So far, the frequency risk (risk of many small lawsuits being filed) of COVID lawsuits is low since there are no known COVID transmission lawsuits that have been filed against sports organizations; however, this may change with the return to play phase. As regards the severity potential (risk of large dollar payout), even though COVID transmission can result in serious injury or death to one or multiple persons, it is believed by most insurance industry experts that the potential for large payouts is low due to the difficulties in proving the proximate causation that is required to prevail in a negligence lawsuit. A common thought among these experts is that COVID liability poses a much lower severity risk than sex abuse / molestation or concussion / brain injury. Also, a COVID claimant is less likely to be angry and seeking revenge since sports organizations, despite their best mitigation efforts, have less control over COVID as compared to preventing child sexual abuse or second impact syndrome and resulting brain injury, for example. In addition, there is a much stronger case for assumption of risk with COVID as compared to child sex abuse and brain injury.

Recent interviews conducted in January of 2021 with claims departments of leading sports insurance underwriters indicate that no General Liability claims have been filed to date against sports and recreation organizations for negligent COVID transmission. This is important since many sports organization never shut down operations after the start of the pandemic which means that there has been significant exposure with no litigation so far.

However, based on sports administrator feedback, it appears that some administrators still fear the COVID liability risk even more than child sexual abuse or brain injury even if such fears may be unfounded. Perhaps the reason is because media outlets continue to remind the public various times throughout the day about new COVID cases and death counts and how society will never be the same. Just image how fears over child sexual abuse and brain injury would be magnified if the media were to constantly remind parents of the daily counts of child sex abuse and concussion incidents.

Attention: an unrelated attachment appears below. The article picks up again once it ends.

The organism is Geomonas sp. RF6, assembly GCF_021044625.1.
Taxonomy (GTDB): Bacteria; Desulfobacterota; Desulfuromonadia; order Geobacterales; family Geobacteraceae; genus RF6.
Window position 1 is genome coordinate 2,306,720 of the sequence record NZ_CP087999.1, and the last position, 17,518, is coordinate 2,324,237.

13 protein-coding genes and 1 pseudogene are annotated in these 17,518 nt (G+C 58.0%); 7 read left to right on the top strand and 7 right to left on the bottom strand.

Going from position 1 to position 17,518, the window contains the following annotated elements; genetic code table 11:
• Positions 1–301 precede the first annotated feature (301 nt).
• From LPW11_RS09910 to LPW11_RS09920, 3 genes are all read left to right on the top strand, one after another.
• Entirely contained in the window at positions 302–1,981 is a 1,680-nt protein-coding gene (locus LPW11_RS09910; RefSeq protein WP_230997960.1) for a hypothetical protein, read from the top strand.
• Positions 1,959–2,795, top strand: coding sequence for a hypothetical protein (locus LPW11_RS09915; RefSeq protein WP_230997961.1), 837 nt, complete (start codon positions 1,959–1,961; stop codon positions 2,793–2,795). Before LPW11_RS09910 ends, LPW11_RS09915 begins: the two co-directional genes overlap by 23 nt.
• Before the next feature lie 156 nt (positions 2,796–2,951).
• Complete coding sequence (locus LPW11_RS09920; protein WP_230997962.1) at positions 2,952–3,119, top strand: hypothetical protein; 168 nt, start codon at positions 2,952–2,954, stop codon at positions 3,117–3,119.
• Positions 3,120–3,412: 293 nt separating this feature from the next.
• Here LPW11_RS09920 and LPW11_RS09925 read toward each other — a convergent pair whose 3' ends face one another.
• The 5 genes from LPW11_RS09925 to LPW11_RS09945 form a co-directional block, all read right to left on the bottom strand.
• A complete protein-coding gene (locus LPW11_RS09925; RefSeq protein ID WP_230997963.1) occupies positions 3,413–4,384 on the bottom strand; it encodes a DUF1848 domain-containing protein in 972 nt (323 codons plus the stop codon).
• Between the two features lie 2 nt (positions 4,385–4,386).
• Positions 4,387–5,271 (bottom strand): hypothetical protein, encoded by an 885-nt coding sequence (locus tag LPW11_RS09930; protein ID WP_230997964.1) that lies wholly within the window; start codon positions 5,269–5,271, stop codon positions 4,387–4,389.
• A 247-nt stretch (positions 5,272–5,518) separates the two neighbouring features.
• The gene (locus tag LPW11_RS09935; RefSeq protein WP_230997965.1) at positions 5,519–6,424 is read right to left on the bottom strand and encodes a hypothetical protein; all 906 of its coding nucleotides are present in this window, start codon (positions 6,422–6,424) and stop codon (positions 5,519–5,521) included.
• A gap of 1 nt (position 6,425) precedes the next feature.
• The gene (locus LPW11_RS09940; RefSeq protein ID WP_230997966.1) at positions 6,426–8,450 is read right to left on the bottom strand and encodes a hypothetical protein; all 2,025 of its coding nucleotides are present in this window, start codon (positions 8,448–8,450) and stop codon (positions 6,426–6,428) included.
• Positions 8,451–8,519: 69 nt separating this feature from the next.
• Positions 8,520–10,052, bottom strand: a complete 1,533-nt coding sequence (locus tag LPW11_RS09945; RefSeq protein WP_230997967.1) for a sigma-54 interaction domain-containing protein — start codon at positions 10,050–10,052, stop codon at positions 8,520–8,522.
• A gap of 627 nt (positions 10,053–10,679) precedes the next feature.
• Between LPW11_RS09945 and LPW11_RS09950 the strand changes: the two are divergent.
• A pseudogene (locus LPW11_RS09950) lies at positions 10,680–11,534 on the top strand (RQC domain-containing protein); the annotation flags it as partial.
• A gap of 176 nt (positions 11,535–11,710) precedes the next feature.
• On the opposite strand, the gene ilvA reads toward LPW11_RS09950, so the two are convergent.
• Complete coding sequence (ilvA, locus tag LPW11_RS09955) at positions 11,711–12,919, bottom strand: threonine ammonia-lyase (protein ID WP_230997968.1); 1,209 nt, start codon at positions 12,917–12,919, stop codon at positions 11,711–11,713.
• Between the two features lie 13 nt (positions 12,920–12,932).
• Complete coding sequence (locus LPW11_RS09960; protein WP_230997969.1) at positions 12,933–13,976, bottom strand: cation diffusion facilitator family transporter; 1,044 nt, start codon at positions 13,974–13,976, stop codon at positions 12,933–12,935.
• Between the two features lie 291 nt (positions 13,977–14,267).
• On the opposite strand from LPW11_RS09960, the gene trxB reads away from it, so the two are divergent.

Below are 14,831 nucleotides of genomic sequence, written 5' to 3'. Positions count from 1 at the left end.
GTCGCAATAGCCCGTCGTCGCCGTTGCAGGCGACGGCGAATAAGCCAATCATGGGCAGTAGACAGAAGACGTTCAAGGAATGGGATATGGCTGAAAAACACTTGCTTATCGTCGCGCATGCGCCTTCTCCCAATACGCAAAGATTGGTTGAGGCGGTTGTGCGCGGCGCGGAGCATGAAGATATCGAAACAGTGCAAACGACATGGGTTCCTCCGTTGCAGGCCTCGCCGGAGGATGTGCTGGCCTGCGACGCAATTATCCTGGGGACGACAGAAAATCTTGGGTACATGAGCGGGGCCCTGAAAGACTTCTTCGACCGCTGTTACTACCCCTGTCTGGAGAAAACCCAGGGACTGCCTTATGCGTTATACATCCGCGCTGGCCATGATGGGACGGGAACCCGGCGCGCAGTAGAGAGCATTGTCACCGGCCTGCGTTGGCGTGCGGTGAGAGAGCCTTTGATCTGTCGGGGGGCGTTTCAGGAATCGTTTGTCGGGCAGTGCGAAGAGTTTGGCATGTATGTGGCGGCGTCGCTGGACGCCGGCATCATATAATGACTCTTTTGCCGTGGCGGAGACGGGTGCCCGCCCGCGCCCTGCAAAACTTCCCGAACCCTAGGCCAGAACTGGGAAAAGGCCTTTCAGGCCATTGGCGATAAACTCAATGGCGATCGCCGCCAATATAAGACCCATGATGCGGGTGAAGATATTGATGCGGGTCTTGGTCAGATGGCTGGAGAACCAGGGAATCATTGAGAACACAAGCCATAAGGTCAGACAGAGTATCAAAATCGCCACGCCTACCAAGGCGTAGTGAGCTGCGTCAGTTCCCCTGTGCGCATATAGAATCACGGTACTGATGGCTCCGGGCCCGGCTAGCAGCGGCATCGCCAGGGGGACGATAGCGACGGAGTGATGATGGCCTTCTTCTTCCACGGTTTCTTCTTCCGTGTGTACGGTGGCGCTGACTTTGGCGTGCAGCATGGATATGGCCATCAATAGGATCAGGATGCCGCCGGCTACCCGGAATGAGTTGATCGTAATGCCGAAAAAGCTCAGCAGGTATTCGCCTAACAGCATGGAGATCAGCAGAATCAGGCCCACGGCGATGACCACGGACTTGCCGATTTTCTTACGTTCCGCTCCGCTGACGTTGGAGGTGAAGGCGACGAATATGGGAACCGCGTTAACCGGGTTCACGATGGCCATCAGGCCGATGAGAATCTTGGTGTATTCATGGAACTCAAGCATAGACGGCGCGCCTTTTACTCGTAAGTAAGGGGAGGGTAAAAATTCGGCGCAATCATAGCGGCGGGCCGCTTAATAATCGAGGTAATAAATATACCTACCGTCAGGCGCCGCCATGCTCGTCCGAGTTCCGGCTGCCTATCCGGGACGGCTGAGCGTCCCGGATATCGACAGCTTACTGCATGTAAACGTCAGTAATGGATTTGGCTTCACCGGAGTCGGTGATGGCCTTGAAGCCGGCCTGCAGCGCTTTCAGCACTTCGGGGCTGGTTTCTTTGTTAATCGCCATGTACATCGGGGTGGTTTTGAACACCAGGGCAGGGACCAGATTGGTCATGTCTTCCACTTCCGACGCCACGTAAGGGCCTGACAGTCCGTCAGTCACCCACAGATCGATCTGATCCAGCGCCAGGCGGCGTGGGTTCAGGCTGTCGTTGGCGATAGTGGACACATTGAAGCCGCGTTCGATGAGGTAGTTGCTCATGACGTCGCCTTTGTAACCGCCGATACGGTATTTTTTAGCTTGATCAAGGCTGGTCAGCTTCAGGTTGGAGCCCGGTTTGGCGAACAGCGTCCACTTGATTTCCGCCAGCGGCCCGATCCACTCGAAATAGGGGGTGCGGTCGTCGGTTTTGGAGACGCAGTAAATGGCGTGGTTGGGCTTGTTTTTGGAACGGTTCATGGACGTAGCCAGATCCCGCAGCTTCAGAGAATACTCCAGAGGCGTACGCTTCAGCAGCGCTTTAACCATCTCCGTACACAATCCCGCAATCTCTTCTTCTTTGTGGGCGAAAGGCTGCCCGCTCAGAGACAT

Legal Defenses To COVID-19 Lawsuits

In order to prove a claim of negligence, the plaintiff must prevail on all 4 elements listed above. As discussed, the element of proximate cause may be difficult to prove in the case of a COVID-19 transmission allegation.

But there are also the following legal defenses that are available:

  • Waiver/Release With COVID-19 Language – Existing waiver/release agreements for minors and adults should be modified to add language releasing the sports organization from liability resulting from illness such as communicable diseases including COVID-19. Or, a specific COVID-19 waiver/release may be used. In some states, a waiver/release may result in lawsuit dismissal by summary judgment depending on if the participant is an adult or minor. Even if the waiver does not result in a quick dismissal, they often reduce the amount of damages owed. See our blog entitled Are Waivers Worth The Paper They Are Written On?
  • Assumption Of Risk – Spectators and participants assume a known risk when they decide to attend or participate in a sporting event. Who has not been warned of the risks of coronavirus by the media? An assumption of risk defense can be strengthened by a COVID-19 waiver/release signed by all participants/parents as well as COVID-19 warning signage.
  • Contributory or Comparative Negligence – Spectators and participants may share in the negligence to the extent that they did not practice personal discipline in taking precautions against transmission. This may result in a total bar or an offset against damages depending on state law.
  • Federal Volunteer Protection Act – The federal Volunteer Protection Act of 1997 provides certain immunity for volunteers of not for profit associations. There are also state law versions which are preempted by the federal act to the extent that the federal act provides stronger protections. These immunity acts do not apply to the extent of gross negligence or other wanton or willful behavior
  • Federal Or State COVID-19 Immunity – Talk of a federal COVID-19 immunity act failed to materialize in August of 2020. The Following States have some form of COVID immunity whether by statute or executive order: Alabama, Arkansas, Georgia, Iowa, Kansas, Kentucky, Louisiana, Massachusetts, Mississippi, Nevada, New Jersey, New York, North Carolina, Oklahoma, Tennessee, Utah, Wisconsin and Wyoming. These statutes and executive orders will provide much needed relief but will exempt willful or reckless disregard for COVID-19 mitigation best practices.

Regardless of the difficulties of a claimant in proving negligence and the existence of these defenses, we live in a litigation happy society and even frivolous litigation can result in legal defense costs.

Does General Liability insurance provide coverage for sports organization that are sued for failure to cancel or mitigate?

Here is the short answer:

No one can say with 100% certainty whether a General Liability policy will pay for part or all of a COVID-19 transmission lawsuit. The insurance carriers did not contemplate that this policy would pay for liability arising from a pandemic. But whether the carrier will be forced to respond and pay for a legal defense is a complicated matter. The answer depends on a number of factors including the exact causes of action alleged in the lawsuit papers, the facts in a particular case, the existence of certain exclusions in the policy, and how the various courts and jurisdictions interpret the policy provisions.